The International Jewish Anti-Zionist Network (IJAN) has published a new report – The Business of Backlash: The Attack on the Palestinian Movement and Other Movements for Social Justice – that documents the funding behind pro-Israel lobbying groups, often working in concert with the Israeli government, against pro-Palestinian solidarity activism in the United States.
The 124-page report (which may be read here) relates how most of the funding comes from a small group of donors who often employ intermediaries or “anonymizers” to channel funds via third party organizations. These donors also support a host of neo-liberal and right-wing causes, including Islamophobia. In addition, they support think tanks and media outlets along with cultural institutions, as when the Oakland Museum of Children’s Art was successfully pressured into canceling an exhibition of artwork by Palestinian children in Gaza.
These individuals and foundations fund the Anti-Defamation League (ADL), Stand With Us, The Israel project; and several others, all of which are involved in efforts to stifle pro-Palestinian activism, particularly on college campuses. To note one example, the ADL “convinced the Florida Atlantic University to force pro-Palestine activists to undergo ‘civility education’ program overseen by the ADL. They also keep a list of the top ten ‘anti-Israel’ groups in the country which they identify as synonymous with antisemitism, and which includes Students for Justice in Palestine.”
Reflecting the nature of opaque funding, Stand With Us claims to be a grassroots organization, “but the vast majority (over 80 percent) of their money comes from Les Wexner who is the founder of Victoria’s Secret. He has set up three different foundations who have each made 50+ donations of 30,000 to Stand with Us – to feign the appearance of a broader funding base.”
[Victoria’s Secret is the target of BDS activism as the company’s fabrics are imported from “Delta Galil Industries, a company with a warehouse in the Barkan Industrial Zone, an Israeli settlement in the West Bank. It also runs stores in Ma’aleh Adumim and Pisgat Ze’ev — both in occupied territories,” as reported by .Mic.]
IJAN identified the “backlash tactics” employed by the organizations:
Re-branding criticism of Israel as anti-Semitic: and therefore prohibited on college campuses under Title VI of the 1964 Civil Rights Act, which mandates federal funded institutions may not discriminate.
Censoring criticism of Israeli policies on college campuses through state legislation: such as “the defeated State Assembly resolution HR 35 in California [that[ was an attempt to shut down Palestinian and Palestine solidarity organizing off and on campus through censoring criticisms of Israel’s ethnic cleansing or genocide of Palestinians, the Jewish-only nature of the State of Israel, the Israeli colonization of Palestine as racist, and many other criticisms.”
Lawsuits against Palestinian solidarity and BDS activists: Even if unsuccessful, these efforts add a burden of time and resources to activists and may have the affect of intimidation.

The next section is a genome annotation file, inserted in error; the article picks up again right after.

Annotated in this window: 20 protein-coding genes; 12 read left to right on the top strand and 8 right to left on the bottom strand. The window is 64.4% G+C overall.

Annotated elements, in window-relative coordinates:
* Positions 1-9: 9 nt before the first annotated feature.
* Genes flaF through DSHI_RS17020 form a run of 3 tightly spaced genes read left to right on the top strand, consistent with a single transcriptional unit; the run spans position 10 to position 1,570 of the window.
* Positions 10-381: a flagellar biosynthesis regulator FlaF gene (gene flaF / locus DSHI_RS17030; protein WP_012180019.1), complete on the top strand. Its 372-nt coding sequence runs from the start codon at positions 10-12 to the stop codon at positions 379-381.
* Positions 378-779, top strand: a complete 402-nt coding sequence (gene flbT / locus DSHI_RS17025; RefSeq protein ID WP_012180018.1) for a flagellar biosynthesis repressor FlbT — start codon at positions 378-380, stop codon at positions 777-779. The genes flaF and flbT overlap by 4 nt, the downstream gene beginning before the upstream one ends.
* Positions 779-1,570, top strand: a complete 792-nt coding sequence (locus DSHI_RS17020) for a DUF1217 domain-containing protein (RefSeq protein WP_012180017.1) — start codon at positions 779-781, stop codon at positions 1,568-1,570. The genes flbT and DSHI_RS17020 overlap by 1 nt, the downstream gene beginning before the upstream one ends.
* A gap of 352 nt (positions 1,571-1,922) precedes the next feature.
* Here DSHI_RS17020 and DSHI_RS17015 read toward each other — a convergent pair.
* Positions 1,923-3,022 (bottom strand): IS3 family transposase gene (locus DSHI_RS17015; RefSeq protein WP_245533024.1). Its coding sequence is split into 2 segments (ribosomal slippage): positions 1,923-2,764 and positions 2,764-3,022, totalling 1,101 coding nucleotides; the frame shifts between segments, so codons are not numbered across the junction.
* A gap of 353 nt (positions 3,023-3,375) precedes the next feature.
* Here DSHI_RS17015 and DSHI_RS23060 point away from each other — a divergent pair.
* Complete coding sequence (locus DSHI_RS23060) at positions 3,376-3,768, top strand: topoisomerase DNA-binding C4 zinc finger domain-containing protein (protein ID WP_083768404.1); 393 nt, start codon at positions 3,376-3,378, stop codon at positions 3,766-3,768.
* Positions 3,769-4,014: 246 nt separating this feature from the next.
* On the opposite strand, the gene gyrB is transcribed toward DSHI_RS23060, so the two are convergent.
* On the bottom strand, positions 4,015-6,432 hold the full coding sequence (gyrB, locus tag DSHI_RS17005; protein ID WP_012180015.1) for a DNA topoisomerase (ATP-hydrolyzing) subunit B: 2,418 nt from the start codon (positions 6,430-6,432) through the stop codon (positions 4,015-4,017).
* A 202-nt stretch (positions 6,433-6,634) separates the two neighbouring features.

Accusations of “material support” for terrorism: “There is a great lack of clarity on what the government construes as “material support” . . . And for that reason, this type of lawfare has swiftly become one of the most virulent and dangerous tactics. . . . One of the most egregious examples is the Holy Land Foundation whose five board members have already served five years of long-term sentences, up to and including life, for donating to the same charity committees in the Gaza Strip to which USAID, the government-funded aid program, had given funds.”
False charges of anti-Semitism: “A long-standing strategy of the Zionist movement is to equate Israel and Zionism with Jews and Judaism, and then denounce criticisms of Israel or Zionism as attacks on Jewish people or Judaism.”
Spying and Surveillance: In one case, “a pro-Israel student spied on organizers and delegation members during a trip to Palestine … [and] went on to report back to the Amcha Initiative,” another pro-Israel group funded by the listed donors. The student filed a report identifying the students, “includ[ing] names and private conversations between students, tour organizers, and Palestinian organizations, all were recorded and catalogued by Amcha, and possibly shared with other anti-Palestinian groups,” as part of an effort to build a case against the Olive Tree Initiative, the organization that sponsored the trip.
Propaganda: Funding pro-Israel advocacy, such as “Israel Peace Week” in opposition to “Israel Apartheid Week.” The Hasbara Fellowships, for instance, which is funded by donors and the Israeli government, has financed and mentored over 3,000 students on 250 campuses to promote a pro-Israel narrative.
Divide-and-conquer: Lobby groups seek to isolate Palestinian solidarity from minority and indigenous activism in the U.S. The recent Palestine-Ferguson campaign is a salient example of how pro-Palestinian solidarity activists link the struggle for Palestinian rights under Israeli occupation to the struggles for equality in America. Pro-Israel groups have countered this narrative by presenting token Black, Hispanic, and Native American support for Israel and even funding organizations, such as the Institute for Black Solidarity with Israel, “[an organization that] specializes in distorting the history of Black and Zionist collaboration in the 1930s, 40s, and 50s to silence criticism of Zionism and the State of Israel.”
One tactic requires more elucidation for it may be the most dishonest attempt to sell gross injustice as a benign state of affairs and a progressive cause:
Liberal Zionism: Seeking to derail attention from the occupation, pro-Israel groups have started to promote Israel as a, say, tolerant place for gays and lesbians and environmentally friendly. Such efforts are often characterized by detractors as “pinkwashing” and “greenwashing” occupation and apartheid. And in some respects, domestic Israeli policy may appear progressive, but pro-Israel campaigns omit the uneven distribution of such allegedly enlightened policies: